Through her work as a university bursar, Stina Olafsdottir saw the need for financial education for college students. Her position has her working with many students in the midst of financial woes – more than a few with issues that could have been prevented with better knowledge. These experiences led Olafsdottir to register Kent State with CashCourse.
Olafsdottir explains, “The Bursar’s Office signed up with CashCourse a few years ago. Unfortunately, I am in a position where I see students who are many times facing a financial hardship. In some cases it is due to the fact that they have maxed out on their federal loans or did not budget adequately for college. Many of these students tell me if they had known ‘x, y, and z’, things would have been different. Almost all of our students worry about finance in some way or another – from ‘can I get Starbucks this week?’ to ‘I can’t pay my bills’.”
After starting with CashCourse, Olafsdottir wanted to deepen the financial education options available to Kent State students. She was further motivated as students indicated that financial education was something they wanted. With this in mind, Olafsdottir hired a full-time graduate assistant, Alex Sommer, to manage financial literacy initiatives on campus.
“Based on student feedback, financial literacy was important to them. That’s why we created the GA position totally dedicated to financial wellness,” Olafsdottir says. “You have to find the person who really believes they can impact student lives – not a passive role.”
“Alex is a very passionate person and truly believes in education,” she continues. “She is a perfect fit. This spring was a trial run, and now we are looking to see how we can make this even better.”
Sommer’s programming consists of cross-campus partnerships, workshops, and marketing campaigns on campus. She has also focused on incorporating undergraduate student workers to make the messaging more relatable to students.
“Prior to the spring semester I created a schedule for two weekly Financial Wellness workshops to be held in the Center for Undergraduate Excellence here on Kent’s campus. Utilizing the workshop kits from CashCourse, we were able to develop curriculum and programming specifically geared towards empowering our students financially,” Sommer explains.
“Financial wellness, we feel, is a part of the holistic student wellbeing,” she says. “Under the title Financial Wellness Champion, we hired an undergraduate student to assist with the facilitation of weekly workshops. These Financial Wellness workshops were very relatable and applicable for our students. It was beneficial to have a facilitator with whom our students could relate.”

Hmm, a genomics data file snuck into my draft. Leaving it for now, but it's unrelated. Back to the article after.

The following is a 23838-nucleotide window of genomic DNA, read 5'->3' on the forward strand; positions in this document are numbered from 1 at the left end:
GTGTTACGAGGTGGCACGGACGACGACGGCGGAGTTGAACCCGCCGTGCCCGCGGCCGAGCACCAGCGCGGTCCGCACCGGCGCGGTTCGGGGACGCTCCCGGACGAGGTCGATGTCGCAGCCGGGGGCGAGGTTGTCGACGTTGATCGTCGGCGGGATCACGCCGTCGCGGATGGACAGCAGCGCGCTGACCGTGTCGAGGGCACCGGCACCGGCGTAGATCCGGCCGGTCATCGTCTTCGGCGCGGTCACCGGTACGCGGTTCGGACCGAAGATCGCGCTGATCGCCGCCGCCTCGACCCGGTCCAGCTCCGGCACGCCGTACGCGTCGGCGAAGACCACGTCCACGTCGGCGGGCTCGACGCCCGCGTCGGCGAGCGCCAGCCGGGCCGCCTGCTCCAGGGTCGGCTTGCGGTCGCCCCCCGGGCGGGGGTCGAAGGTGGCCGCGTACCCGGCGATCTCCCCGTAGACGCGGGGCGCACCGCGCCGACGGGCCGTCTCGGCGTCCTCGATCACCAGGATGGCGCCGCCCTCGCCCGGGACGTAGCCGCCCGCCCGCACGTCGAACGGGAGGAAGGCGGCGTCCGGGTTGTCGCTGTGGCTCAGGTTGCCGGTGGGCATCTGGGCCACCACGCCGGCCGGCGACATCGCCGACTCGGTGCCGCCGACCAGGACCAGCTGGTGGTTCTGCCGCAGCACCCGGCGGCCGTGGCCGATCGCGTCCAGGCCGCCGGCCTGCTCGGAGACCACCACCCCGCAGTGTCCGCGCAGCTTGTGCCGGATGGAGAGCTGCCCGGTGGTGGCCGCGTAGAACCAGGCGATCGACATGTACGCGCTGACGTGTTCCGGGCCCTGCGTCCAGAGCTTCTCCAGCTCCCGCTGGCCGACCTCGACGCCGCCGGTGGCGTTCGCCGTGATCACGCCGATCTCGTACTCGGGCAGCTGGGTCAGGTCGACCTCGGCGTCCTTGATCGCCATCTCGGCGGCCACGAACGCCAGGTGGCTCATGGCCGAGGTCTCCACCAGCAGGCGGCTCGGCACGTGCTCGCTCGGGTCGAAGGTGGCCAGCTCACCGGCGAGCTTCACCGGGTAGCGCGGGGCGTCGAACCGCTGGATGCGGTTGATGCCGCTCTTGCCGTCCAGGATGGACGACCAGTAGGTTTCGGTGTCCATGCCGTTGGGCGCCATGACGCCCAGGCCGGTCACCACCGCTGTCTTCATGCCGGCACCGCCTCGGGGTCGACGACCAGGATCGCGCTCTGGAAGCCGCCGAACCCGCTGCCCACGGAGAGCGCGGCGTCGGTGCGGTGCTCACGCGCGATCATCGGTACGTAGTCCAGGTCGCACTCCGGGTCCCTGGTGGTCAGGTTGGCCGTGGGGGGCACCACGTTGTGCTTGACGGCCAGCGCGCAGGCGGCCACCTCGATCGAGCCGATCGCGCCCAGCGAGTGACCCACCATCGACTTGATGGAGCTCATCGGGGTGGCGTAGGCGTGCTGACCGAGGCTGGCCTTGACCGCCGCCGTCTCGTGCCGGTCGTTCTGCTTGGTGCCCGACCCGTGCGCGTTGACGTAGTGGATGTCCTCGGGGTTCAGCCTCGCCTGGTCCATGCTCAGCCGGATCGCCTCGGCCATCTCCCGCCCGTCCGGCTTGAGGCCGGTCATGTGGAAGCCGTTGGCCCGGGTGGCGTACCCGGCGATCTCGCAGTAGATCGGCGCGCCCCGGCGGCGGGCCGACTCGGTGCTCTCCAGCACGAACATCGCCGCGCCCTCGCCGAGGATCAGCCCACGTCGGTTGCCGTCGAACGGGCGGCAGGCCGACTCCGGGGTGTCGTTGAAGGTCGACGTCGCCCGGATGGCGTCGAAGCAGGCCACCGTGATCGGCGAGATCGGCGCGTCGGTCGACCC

Using CashCourse workshop kits as a starting point, Sommer has put forth a diverse schedule of in-person events.
Sommer explains, “We have been focused on offering weekly workshops, utilizing six of the CashCourse presentations. Student have received these offerings and curriculum very well. Attendance has met expectations for the first semester we have had a regular schedule in place.”
“We’ve found that after attending one workshop, students became returning attendees and were able to benefit from the diverse selection of workshops we had created for the spring semester,” Sommer says. “Many students have said it was really good because they had misunderstandings of the differences in loans or how to empower themselves financially. 'The Money Management: Actions you can Take' workshop has been the most popular with our students.'
With all of these great events planned, Sommer naturally wanted students to know about them. She also wanted to make sure her message was relatable and modern.
“I would say that the marketing aspect is pretty challenging. How do we market this to students in an updated way? To address this, we used our social media accounts and distributed marketing materials to the various departments on campus. It was critical for our financial wellness campaign to utilize the wonderful relationships with have with other departments to achieve the level of success were able to this past year,” Sommer says.
Sommer also developed one of the most innovative parts of the Kent State programming – the “Bulletin Board in a Bag”. This is a ready-made resource to give to resident hall advisors to help spread financial education.
She explains, “We also developed ‘bulletin boards in a bag.’ This was a way to offer a resource for students to utilize in the residence halls. I created a board, 'Living in Kent on a Budget', which was adopted from the CashCourse 'Money Management: Actions You Can take Today' kit. I break down a CashCourse workshop into materials for a bulletin board so RAs can save time and have educational material for the bulletin boards within their halls.”
“The main points of the selected CashCourse workshops are used when creating the design and displayed information. The RA’s receive a zip-lock bag with premeasured background paper, and KSU color specific financial focused information. We have developed two so far and we are now working on one to develop in the fall,” Sommer continues.
Sommer evaluates and adjusts her programming based on student feedback, and Olafsdottir continues to be a great champion of the initiative.
Olafsdottir says, “We have an obligation to empower our students to take charge of their financial wellness. We know that students are coming to us with very little knowledge on how to many their finances and we need to try to empower them to be financially fit. This includes cultivating an outlook that they have control over their finances and they can understand their finances.”